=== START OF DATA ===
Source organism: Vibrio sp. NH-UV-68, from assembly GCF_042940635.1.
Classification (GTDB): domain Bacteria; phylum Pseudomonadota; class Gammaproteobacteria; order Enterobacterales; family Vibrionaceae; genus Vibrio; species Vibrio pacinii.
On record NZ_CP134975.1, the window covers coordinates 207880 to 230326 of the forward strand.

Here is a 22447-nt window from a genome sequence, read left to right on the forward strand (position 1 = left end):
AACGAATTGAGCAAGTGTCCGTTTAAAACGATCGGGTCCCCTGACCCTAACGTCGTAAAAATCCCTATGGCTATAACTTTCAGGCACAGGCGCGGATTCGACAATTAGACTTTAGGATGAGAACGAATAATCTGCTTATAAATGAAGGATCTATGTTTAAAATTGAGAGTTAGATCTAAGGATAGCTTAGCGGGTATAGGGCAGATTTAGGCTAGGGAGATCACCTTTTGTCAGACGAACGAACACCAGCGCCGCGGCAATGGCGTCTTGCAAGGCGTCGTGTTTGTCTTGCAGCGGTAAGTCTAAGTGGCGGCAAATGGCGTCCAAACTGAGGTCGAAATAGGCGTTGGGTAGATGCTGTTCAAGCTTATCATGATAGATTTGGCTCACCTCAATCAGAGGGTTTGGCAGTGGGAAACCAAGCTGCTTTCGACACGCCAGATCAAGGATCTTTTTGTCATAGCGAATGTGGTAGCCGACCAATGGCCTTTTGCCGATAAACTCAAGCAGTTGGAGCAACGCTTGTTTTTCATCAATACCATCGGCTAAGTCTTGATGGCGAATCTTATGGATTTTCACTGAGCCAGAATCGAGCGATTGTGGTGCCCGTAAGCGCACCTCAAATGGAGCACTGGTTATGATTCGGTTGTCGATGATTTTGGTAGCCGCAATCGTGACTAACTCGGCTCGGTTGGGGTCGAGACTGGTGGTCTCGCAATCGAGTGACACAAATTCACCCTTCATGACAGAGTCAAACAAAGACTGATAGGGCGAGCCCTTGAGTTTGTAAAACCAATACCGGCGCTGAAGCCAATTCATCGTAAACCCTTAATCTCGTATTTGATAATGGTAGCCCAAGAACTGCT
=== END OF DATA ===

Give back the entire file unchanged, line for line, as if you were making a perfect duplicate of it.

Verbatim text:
Source organism: Vibrio sp. NH-UV-68, from assembly GCF_042940635.1.
Classification (GTDB): domain Bacteria; phylum Pseudomonadota; class Gammaproteobacteria; order Enterobacterales; family Vibrionaceae; genus Vibrio; species Vibrio pacinii.
On record NZ_CP134975.1, the window covers coordinates 207880 to 230326 of the forward strand.

Here is a 22447-nt window from a genome sequence, read left to right on the forward strand (position 1 = left end):
AACGAATTGAGCAAGTGTCCGTTTAAAACGATCGGGTCCCCTGACCCTAACGTCGTAAAAATCCCTATGGCTATAACTTTCAGGCACAGGCGCGGATTCGACAATTAGACTTTAGGATGAGAACGAATAATCTGCTTATAAATGAAGGATCTATGTTTAAAATTGAGAGTTAGATCTAAGGATAGCTTAGCGGGTATAGGGCAGATTTAGGCTAGGGAGATCACCTTTTGTCAGACGAACGAACACCAGCGCCGCGGCAATGGCGTCTTGCAAGGCGTCGTGTTTGTCTTGCAGCGGTAAGTCTAAGTGGCGGCAAATGGCGTCCAAACTGAGGTCGAAATAGGCGTTGGGTAGATGCTGTTCAAGCTTATCATGATAGATTTGGCTCACCTCAATCAGAGGGTTTGGCAGTGGGAAACCAAGCTGCTTTCGACACGCCAGATCAAGGATCTTTTTGTCATAGCGAATGTGGTAGCCGACCAATGGCCTTTTGCCGATAAACTCAAGCAGTTGGAGCAACGCTTGTTTTTCATCAATACCATCGGCTAAGTCTTGATGGCGAATCTTATGGATTTTCACTGAGCCAGAATCGAGCGATTGTGGTGCCCGTAAGCGCACCTCAAATGGAGCACTGGTTATGATTCGGTTGTCGATGATTTTGGTAGCCGCAATCGTGACTAACTCGGCTCGGTTGGGGTCGAGACTGGTGGTCTCGCAATCGAGTGACACAAATTCACCCTTCATGACAGAGTCAAACAAAGACTGATAGGGCGAGCCCTTGAGTTTGTAAAACCAATACCGGCGCTGAAGCCAATTCATCGTAAACCCTTAATCTCGTATTTGATAATGGTAGCCCAAGAACTGCT